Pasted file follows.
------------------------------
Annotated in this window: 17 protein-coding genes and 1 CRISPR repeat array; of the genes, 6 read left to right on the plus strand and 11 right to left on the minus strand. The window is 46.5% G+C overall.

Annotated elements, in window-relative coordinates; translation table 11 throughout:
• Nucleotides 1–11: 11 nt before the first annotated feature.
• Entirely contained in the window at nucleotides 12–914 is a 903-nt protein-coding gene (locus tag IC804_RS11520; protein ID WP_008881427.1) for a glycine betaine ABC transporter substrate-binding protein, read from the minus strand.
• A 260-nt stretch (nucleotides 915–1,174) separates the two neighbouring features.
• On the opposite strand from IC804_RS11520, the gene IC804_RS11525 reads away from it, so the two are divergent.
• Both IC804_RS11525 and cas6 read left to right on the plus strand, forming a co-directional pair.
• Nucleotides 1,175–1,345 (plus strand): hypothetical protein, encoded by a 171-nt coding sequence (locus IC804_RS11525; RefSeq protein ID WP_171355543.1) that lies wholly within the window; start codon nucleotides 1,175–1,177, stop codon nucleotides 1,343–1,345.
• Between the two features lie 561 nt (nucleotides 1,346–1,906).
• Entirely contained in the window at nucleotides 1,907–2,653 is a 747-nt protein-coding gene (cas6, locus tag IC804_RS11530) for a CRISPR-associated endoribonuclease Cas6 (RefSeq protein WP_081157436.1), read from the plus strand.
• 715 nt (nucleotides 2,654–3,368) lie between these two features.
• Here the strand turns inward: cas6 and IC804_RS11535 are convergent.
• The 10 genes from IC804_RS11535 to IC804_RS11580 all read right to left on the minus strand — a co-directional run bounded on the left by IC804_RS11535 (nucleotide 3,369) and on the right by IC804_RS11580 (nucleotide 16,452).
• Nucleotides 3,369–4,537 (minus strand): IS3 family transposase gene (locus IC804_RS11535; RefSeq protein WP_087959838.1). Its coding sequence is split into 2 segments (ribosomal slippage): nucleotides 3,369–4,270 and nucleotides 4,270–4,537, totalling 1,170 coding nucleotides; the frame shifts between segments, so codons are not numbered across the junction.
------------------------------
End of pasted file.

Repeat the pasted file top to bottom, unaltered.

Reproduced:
Annotated in this window: 17 protein-coding genes and 1 CRISPR repeat array; of the genes, 6 read left to right on the plus strand and 11 right to left on the minus strand. The window is 46.5% G+C overall.

Annotated elements, in window-relative coordinates; translation table 11 throughout:
• Nucleotides 1–11: 11 nt before the first annotated feature.
• Entirely contained in the window at nucleotides 12–914 is a 903-nt protein-coding gene (locus tag IC804_RS11520; protein ID WP_008881427.1) for a glycine betaine ABC transporter substrate-binding protein, read from the minus strand.
• A 260-nt stretch (nucleotides 915–1,174) separates the two neighbouring features.
• On the opposite strand from IC804_RS11520, the gene IC804_RS11525 reads away from it, so the two are divergent.
• Both IC804_RS11525 and cas6 read left to right on the plus strand, forming a co-directional pair.
• Nucleotides 1,175–1,345 (plus strand): hypothetical protein, encoded by a 171-nt coding sequence (locus IC804_RS11525; RefSeq protein ID WP_171355543.1) that lies wholly within the window; start codon nucleotides 1,175–1,177, stop codon nucleotides 1,343–1,345.
• Between the two features lie 561 nt (nucleotides 1,346–1,906).
• Entirely contained in the window at nucleotides 1,907–2,653 is a 747-nt protein-coding gene (cas6, locus tag IC804_RS11530) for a CRISPR-associated endoribonuclease Cas6 (RefSeq protein WP_081157436.1), read from the plus strand.
• 715 nt (nucleotides 2,654–3,368) lie between these two features.
• Here the strand turns inward: cas6 and IC804_RS11535 are convergent.
• The 10 genes from IC804_RS11535 to IC804_RS11580 all read right to left on the minus strand — a co-directional run bounded on the left by IC804_RS11535 (nucleotide 3,369) and on the right by IC804_RS11580 (nucleotide 16,452).
• Nucleotides 3,369–4,537 (minus strand): IS3 family transposase gene (locus IC804_RS11535; RefSeq protein WP_087959838.1). Its coding sequence is split into 2 segments (ribosomal slippage): nucleotides 3,369–4,270 and nucleotides 4,270–4,537, totalling 1,170 coding nucleotides; the frame shifts between segments, so codons are not numbered across the junction.